AllStripes partners with rare disease patient advocacy organizations and key opinion leaders to build the programs. Expert researchers produce original research insights and publications, as well as partner with academic institutions and pharmaceutical companies to make progress towards new treatments. 

Disclaimer: AllStripes is a Public Benefit Corporation funded by private investors. Child Neurology Foundation does not specifically endorse products provided by AllStripes. 

GBS|CIDP Foundation International
The GBS|CIDP Foundation International is a global nonprofit organization supporting individuals and their families affected by Chronic Inflammatory Demyelinating Polyneuropathy (CIDP), and related conditions through a commitment to support, education, research and advocacy. The Foundation has a Youth, Teen, and Young Adult Events page. They also host a Youth, Teen, and Young Adult private Facebook group.

Child Neurology Foundation (CNF) solicits resources from the community to be included on this webpage through an application process. CNF reserves the right to remove entities at any time if information is deemed inappropriate or inconsistent with the mission, vision, and values of CNF. 

Research for Chronic Inflammatory Demyelinating Polyneuropathy (CIDP) (birth to 17 years)

These are clinical trials that are recruiting or will be recruiting. Updates are made daily, so you are encouraged to check back frequently. is a database of privately and publicly funded clinical studies conducted around the world. This is a resource provided by the U.S. National Library of Medicine (NLM), which is an institute within the National Institutes of Health (NIH). Listing a study does not mean it has been evaluated by the U.S. Federal Government. Please read the NLM disclaimer for details.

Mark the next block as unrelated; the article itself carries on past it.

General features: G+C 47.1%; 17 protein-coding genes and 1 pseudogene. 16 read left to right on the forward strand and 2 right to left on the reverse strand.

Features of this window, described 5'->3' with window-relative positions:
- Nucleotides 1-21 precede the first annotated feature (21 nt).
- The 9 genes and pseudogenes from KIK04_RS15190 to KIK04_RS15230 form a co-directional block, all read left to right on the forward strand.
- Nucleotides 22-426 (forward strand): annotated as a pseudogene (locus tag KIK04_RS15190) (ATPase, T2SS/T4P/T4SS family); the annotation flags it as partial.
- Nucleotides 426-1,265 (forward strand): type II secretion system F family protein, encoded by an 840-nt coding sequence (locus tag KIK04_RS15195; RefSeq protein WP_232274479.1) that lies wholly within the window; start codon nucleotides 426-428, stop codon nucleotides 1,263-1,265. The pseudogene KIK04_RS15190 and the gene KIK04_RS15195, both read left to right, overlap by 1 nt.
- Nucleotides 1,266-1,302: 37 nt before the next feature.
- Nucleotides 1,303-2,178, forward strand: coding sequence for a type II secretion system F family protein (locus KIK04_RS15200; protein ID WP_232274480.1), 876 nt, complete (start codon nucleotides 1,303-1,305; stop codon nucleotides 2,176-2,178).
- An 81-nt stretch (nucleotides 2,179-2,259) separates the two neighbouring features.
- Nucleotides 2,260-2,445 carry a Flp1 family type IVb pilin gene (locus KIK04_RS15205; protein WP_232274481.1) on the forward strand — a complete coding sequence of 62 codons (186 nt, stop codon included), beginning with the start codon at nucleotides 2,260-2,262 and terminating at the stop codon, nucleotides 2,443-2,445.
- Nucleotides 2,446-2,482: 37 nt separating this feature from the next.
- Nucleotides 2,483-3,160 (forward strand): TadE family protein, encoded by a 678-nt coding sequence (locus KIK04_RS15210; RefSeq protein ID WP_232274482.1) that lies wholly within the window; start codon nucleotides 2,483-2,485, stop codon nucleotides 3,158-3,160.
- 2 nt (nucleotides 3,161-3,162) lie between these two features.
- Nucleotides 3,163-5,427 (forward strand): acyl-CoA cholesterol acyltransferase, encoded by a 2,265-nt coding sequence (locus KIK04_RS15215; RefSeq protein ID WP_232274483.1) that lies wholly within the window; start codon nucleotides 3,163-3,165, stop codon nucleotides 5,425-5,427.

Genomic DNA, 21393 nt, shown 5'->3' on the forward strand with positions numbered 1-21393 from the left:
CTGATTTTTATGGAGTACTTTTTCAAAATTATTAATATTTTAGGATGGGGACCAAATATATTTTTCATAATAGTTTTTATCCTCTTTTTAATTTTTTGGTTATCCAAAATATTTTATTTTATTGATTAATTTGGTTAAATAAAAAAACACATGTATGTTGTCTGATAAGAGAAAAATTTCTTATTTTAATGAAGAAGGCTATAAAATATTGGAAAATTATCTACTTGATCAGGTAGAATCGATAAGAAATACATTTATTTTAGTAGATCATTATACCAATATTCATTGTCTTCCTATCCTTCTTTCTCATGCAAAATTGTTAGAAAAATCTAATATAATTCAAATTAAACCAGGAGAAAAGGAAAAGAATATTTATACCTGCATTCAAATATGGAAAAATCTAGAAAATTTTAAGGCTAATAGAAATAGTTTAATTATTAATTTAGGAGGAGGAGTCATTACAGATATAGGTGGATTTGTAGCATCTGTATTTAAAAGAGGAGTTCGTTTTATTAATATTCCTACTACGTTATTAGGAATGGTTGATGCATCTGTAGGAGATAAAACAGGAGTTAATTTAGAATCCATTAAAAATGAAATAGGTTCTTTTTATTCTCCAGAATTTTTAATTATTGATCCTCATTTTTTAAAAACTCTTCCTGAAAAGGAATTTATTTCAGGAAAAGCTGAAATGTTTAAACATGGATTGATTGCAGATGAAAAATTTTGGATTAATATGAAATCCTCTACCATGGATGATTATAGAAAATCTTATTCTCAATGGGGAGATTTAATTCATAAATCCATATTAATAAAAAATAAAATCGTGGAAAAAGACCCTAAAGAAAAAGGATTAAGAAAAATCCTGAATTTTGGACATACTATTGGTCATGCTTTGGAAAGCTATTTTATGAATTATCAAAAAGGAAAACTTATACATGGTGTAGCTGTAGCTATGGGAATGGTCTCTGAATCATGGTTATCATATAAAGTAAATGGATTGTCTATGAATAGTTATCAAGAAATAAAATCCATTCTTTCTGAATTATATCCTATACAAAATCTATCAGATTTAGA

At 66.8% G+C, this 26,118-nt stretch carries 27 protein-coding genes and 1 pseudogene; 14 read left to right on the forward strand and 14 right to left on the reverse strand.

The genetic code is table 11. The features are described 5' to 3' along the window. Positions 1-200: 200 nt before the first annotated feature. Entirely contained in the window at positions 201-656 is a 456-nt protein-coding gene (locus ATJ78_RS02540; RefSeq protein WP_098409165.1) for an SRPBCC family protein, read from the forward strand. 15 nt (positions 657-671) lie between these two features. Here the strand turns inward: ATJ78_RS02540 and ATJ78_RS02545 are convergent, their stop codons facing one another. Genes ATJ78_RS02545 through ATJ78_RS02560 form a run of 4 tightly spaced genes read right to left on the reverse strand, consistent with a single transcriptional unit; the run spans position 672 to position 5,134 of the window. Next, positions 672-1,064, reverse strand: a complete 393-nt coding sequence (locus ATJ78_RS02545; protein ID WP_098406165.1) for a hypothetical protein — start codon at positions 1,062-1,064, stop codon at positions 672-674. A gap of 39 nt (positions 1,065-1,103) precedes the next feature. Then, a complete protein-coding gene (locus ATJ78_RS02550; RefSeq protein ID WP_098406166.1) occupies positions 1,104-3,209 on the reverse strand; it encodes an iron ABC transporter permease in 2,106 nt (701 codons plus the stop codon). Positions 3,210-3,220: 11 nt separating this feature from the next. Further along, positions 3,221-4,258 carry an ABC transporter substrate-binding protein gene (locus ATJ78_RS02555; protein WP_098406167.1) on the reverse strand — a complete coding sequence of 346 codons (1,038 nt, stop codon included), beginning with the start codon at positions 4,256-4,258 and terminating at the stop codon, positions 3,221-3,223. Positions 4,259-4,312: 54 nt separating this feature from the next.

Before participating in a study, you are encouraged to talk to your health care provider and learn about the risks and potential benefits. 

Family Stories

The GBS|CIDP Foundation International believes that sharing stories can help the healing. The Patient Stories page is a good place to start that process by reading about others, including children, who are living with Chronic Inflammatory Demyelinating Polyneuropathy and other similar conditions. You may also submit your story via that same Patient Stories page.

The information in the CNF Child Neurology Disorder Directory is not intended to provide diagnosis, treatment, or medical advice and should not be considered a substitute for advice from a healthcare professional. Content provided is for informational purposes only.  CNF is not responsible for actions taken based on the information included on this webpage. Please consult with a physician or other healthcare professional regarding any medical or health related diagnosis or treatment options. 


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Koike H, Katsuno M. Pathophysiology of chronic inflammatory demyelinating polyneuropathy: Insights into classification and therapeutic strategy. Neurol Ther. 2020 Dec;9(2):213-227. Epub 2020 May 14. PMID: 32410146; PMCID: PMC7606443.

Cao Y, Menon P, Ching-Fen Chang F, Mahant N, Geevasinga N, Fung VS, Vucic S. Postural tremor and chronic inflammatory demyelinating polyneuropathy. Muscle Nerve. 2017 Mar;55(3):338-343. Epub 2016 Dec 2. PMID: 27421831.

Stino AM, Naddaf E, Dyck PJ, Dyck PJB. Chronic inflammatory demyelinating polyradiculoneuropathy—diagnostic pitfalls and treatment approach. Muscle Nerve. 2021 Feb;63(2):157-169. Epub 2020 Sep 11. PMID: 32914902.